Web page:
In the thirteenth part of The Truth, William is confronted. Intrigued? Then it’s time for Mark to read Discworld.
Trigger Warning: For discussion of cissexism, specifically transmisogyny.
I’ve been having a number of conversations lately – both because of these reviews and life events – about the frustration that surrounds constructed narratives. The scene at the beginning of this section of The Truth is such a powerful example of that frustration. The people who read The Inquirer not only believe what they are told, but they begin to construct this whole worldview that prevents them from ever questioning the thing they were told in the first place.
The example given here revolves around a fire that The Times reported on. It was obvious that Mr. Hardy had accidentally lit himself on fire, yet The Inquirer made it out to be a Mystery Fire, one that got people convinced that they’d been lied to. It’s a manipulative way of making people feel special, like they were smart enough to realize that they were being lied to. (The irony being, of course, that this all started off with a lie anyway.) So when William tries to report on a fire the next day, this happens:
On making gentle inquiries of a family watching disconsolately as the smoke from the fire was turned to steam, William ascertained that the blaze had been mysteriously caused by mysterious spontaneous combustion in an overflowing mysterious chip pan full of boiling fat.
Now, they could have lied in order to protect themselves from embarrassment over causing their own fire. Even then, why choose the spontaneous combustion angle? Either they exploited it to make themselves part of this narrative, or they began to believe it to make themselves part of this narrative. Nothing is challenged, nothing is questioned, and the world is pushed just a little bit further into the reality described by The Inquirer. So how do you combat that? How do you convince people that what they’ve told themselves is wrong? It’s such a frustrating position to be in, and even William lacks a real solution.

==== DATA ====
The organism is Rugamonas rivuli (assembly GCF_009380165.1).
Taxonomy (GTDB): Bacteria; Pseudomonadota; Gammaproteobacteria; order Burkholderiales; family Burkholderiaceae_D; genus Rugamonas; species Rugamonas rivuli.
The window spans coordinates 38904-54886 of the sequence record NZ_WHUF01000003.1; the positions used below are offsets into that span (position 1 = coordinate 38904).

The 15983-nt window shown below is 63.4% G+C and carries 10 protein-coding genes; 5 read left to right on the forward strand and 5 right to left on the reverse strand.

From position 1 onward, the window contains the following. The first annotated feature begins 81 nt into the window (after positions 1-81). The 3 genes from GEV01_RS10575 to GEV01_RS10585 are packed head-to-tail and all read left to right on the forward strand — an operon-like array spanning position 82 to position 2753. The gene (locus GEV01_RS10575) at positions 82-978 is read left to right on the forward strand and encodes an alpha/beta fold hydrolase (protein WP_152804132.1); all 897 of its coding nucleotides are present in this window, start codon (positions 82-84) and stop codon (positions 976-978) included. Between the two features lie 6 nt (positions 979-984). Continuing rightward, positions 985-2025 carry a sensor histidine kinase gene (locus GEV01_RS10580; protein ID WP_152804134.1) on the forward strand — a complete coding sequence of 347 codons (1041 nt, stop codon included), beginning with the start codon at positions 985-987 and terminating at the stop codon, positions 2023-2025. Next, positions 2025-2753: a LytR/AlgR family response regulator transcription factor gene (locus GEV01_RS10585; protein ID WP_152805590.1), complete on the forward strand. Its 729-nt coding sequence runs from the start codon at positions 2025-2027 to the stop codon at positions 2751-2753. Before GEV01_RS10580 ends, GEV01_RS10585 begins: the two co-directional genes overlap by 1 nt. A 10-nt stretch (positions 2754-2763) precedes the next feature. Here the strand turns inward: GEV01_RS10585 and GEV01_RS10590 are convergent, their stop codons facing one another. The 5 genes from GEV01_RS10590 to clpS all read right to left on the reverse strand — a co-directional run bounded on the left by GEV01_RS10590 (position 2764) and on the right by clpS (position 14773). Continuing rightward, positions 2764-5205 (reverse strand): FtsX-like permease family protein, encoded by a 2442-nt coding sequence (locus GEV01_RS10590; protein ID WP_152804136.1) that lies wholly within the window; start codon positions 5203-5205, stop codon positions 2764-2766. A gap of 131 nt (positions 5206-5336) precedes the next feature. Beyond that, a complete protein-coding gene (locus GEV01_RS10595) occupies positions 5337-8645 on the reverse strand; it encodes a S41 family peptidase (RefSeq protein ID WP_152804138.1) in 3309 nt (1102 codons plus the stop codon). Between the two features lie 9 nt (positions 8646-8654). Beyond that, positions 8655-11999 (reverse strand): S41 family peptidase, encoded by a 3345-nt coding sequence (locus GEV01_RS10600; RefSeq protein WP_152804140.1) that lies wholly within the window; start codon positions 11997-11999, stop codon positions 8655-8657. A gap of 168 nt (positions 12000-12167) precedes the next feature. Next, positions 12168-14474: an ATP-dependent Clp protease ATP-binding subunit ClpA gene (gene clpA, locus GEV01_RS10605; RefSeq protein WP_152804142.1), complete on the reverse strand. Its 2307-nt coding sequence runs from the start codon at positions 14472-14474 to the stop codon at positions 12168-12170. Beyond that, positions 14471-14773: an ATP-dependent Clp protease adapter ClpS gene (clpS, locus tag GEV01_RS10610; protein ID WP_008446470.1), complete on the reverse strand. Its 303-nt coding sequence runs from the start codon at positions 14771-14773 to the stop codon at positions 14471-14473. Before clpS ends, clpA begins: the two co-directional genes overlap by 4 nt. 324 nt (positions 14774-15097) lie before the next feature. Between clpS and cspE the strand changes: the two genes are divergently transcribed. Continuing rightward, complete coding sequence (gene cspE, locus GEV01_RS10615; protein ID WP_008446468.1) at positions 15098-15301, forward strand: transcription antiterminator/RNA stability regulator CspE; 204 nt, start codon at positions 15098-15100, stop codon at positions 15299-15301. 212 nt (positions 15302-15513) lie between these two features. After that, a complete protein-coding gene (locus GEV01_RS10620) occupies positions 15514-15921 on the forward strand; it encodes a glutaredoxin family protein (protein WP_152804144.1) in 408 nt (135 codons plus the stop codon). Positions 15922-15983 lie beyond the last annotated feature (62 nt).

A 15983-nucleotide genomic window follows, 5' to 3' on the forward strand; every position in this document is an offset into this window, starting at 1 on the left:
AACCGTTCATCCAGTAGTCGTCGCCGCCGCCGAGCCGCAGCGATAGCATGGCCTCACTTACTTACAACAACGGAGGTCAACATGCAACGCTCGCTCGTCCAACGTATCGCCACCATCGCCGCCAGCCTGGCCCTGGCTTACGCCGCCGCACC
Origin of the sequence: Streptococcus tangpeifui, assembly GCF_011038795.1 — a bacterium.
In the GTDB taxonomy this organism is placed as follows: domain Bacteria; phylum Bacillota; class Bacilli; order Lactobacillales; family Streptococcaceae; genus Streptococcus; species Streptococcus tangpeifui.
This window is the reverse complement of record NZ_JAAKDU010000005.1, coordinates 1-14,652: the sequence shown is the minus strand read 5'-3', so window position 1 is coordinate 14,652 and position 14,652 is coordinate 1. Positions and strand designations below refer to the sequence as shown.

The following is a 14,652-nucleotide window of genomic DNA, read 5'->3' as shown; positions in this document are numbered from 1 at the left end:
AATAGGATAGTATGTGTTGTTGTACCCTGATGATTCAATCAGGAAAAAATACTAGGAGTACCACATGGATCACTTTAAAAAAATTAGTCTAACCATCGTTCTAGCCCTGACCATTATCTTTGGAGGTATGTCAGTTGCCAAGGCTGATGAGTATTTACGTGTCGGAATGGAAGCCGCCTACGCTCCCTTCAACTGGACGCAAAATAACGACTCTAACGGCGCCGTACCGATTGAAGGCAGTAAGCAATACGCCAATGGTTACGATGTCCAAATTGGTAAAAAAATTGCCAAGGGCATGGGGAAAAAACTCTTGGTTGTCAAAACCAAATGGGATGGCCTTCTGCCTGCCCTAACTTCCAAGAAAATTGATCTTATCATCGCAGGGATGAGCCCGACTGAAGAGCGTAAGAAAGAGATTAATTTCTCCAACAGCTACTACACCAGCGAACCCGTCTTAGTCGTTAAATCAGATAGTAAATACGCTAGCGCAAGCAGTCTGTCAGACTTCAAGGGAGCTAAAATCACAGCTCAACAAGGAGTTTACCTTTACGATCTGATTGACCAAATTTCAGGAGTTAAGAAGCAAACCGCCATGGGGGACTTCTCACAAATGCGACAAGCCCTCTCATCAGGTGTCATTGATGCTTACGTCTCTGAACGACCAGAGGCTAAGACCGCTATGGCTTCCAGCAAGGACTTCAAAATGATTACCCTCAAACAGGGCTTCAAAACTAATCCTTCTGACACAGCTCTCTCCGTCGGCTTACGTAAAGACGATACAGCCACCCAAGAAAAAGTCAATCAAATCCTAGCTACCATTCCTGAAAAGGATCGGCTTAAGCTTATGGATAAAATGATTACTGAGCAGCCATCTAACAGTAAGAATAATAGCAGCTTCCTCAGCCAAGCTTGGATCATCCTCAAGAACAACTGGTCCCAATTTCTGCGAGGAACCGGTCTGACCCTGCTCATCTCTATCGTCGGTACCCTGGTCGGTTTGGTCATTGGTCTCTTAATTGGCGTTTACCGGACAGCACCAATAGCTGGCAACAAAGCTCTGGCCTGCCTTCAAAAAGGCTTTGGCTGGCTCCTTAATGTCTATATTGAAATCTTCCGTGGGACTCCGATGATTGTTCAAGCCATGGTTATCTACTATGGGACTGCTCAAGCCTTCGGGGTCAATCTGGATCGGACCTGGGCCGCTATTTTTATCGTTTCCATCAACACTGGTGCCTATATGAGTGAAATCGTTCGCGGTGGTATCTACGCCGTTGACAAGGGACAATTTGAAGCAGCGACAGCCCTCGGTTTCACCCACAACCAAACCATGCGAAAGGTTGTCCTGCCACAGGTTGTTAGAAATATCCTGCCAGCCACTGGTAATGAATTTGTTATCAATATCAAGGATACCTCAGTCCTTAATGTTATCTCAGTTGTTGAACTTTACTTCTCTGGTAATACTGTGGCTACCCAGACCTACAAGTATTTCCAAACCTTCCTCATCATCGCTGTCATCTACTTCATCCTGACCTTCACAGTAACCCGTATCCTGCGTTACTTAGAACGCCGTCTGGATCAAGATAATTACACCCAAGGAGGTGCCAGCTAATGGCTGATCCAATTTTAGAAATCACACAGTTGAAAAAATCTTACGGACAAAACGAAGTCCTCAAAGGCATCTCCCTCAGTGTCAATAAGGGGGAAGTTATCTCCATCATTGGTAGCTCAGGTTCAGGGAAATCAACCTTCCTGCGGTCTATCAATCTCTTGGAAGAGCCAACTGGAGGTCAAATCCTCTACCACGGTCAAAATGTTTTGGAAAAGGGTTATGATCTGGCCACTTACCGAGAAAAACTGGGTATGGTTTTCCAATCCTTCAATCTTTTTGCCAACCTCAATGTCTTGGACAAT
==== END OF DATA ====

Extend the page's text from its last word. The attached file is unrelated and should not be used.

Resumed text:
On top of that, William’s got to deal with the undeniable reality of Ankh-Morpork logic. Sometimes it’s funny, but it can also be deeply troubling, like when half the city brings in any ol’ animal they can find in order to claim the reward for finding Vetinari’s dog. (BLESS THE PEOPLE WHO BROUGHT IN THE WRONG SPECIES, especially the person with the parrot.) So you’ve got a populace who is prone to their own special logic and believing the nonsense that the Inquirer peddles.
As if that’s not enough, Pin and Tulip show up to attempt to find the Patrician’s dog. I had hoped that their awful disguises wouldn’t devolve into jokes about men in dresses, but yet again, Pratchett had to say something. This isn’t even the first time he’s made the joke about the size of someone’s hands in this context! So you can’t even claim he’s being original about the transmisogyny. That aside (and seriously, it’s real hard to put that aside), I did enjoy this section for Otto’s role in everything. His new method of reviving himself was brilliant, but I also love that he’s taking a bigger part in the paper. He is the main reason that Pin and Tulip abandoned the shack, too, since he was able to distract them using his dark light flash. There’s a hint of another conflict here, since the dwarfs are pissed that Otto continues to experiment with dark light, but I’m unsure where this might be leading to. I’m paying attention, though! This dark light stuff wouldn’t be mentioned as much as it has if it weren’t important, y’all.
AND NOW I NEED THE NEXT SECTION BECAUSE I WANT TO KNOW WHAT VIMES’S ANSWER IS TO WILLIAM’S QUESTION.
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